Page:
Ruth’s last hurrah

CACKLE: Davidson reacts to a ‘tribute’ from Nicola Sturgeon.

Nicola Sturgeon faced questions in the Scottish Parliament on March 24, 2021It was the final First Minister’s Questions before the election and Ruth Davidson’s last before quitting Holyrood. This is the text of my Scottish Daily Mail sketch of proceedings. 

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At last, the back of the most wretched, fetid, scandal-flecked parliament in memory. Gone in a final flurry of questions to the First Minister, and not a moment too soon.

Going out with it was Ruth Davidson, who is standing down to take up a seat in the House of Lords as Baroness Boudica of Better Together. (There is a chance I have embellished the title.)

You will likely be aware of her parliamentary flitting thanks to Nicola Sturgeon, who can’t seem to get it off her mind. At least her memory is improving.

For their final showdown, Davidson eschewed fireworks and went for the guilt trip: education. The First Minister once ranked it as her number one priority, a dubious grasp of arithmetic but still enough for a maths Higher under Curriculum for Excellence.

Davidson hauled in John Swinney, who had told the education committee that morning he wasn’t keen on talk of pupils ‘catching up’ after the pandemic as that assumed all had fallen behind.

Fair point. The best part of a year learning how to conjugate verbs via webcam will have left most kids ready for their Cambridge entrance exams.

Davidson tried to get Sturgeon to disavow Swinney’s view, and agree that ‘everything possible must be done to help pupils catch up after the better part of a year out of the classroom’, but the First Minister wasn’t having it.

Instead, she professed her pleasure that Davidson was ‘back onto the issue of education and attainment in what is, of course, her last FMQs before she goes to the unelected House of Lords’.

Oh, and yes, she backed up Swinney. At first, then she slipped up and used the dreaded C-U term herself: ‘We will be introducing a summer programme… so that we make sure they recover and catch up in that wider sense.’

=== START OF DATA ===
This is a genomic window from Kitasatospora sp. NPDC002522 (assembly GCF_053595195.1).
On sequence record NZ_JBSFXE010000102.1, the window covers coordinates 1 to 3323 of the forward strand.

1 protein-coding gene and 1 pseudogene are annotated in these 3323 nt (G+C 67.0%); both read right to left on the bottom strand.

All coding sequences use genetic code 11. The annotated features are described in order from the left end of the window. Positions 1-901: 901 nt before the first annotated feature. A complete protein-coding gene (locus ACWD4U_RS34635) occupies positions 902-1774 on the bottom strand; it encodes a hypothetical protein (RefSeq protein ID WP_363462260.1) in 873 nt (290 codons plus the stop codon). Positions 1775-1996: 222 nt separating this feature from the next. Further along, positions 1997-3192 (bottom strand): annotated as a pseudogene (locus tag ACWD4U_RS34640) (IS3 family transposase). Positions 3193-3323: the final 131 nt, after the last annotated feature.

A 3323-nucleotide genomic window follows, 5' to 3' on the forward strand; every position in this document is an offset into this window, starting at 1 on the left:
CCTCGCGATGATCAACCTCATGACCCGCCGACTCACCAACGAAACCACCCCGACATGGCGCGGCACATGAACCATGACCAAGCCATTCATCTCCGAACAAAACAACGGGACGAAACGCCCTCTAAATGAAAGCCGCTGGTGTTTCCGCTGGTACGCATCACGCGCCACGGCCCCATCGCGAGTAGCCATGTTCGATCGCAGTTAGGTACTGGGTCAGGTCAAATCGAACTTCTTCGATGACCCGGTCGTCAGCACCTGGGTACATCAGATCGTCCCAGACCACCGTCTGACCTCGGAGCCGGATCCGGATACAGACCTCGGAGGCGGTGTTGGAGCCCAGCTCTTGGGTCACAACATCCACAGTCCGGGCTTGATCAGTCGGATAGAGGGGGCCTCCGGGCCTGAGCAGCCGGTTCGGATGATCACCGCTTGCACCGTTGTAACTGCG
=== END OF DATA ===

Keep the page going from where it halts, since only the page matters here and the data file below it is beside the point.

Who knows what pupils will make of the news that school’s in for summer. No more pencils/ No more books/ No more Zoom lessons left on mute.

Davidson counselled that ‘a bit of contrition from the First Minister might be in order’ after a damning Audit Scotland report into the persistent attainment gap.

Sturgeon returned serve: ‘While Ruth Davidson is off taking £300 a day to sit in the unelected House of Lords, those of us who are in this chamber will be getting on with the job of improving education for all.’

Ken Macintosh interjected: ‘You have twice mentioned the House of Lords, First Minister. The point has been made.’

Gosh. Had someone slipped an extra spoonful of sugar into his porridge?

‘Gallant but not required, Presiding Officer,’ Davidson demurred.

She recalled how Sturgeon had hailed closing the attainment gap as her ‘sacred responsibility’, and enquired why it was ‘just as wide as ever’.

Sturgeon vowed to put her case to the people and ‘tell them, in areas where we have not made as much progress as we wanted, why that is the case’. I’m not sure she needs an election to do that. We all know what a map of England looks like.

The First Minister decried ‘the values of Ruth Davidson and her Westminster bosses’, then segued into: ‘As that was her final question, I say that I genuinely wish Ruth Davidson well—’

The Tory broke into a cackle at the audacious handbrake turn.

She and Sturgeon were always a mismatch. Davidson revels in parliamentary theatrics and has an impish sense of humour, which sometimes helps her and sometimes hurts her. Sturgeon is a political processor — briefing papers in, talking points out — and, the rare outbreak of wit aside, has the demeanour of Mary Whitehouse on a fact-finding mission to Sodom and Gomorrah.

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Originally published in the Scottish Daily Mail. Letters: scotletters [insert @ symbol] dailymail.co.uk.

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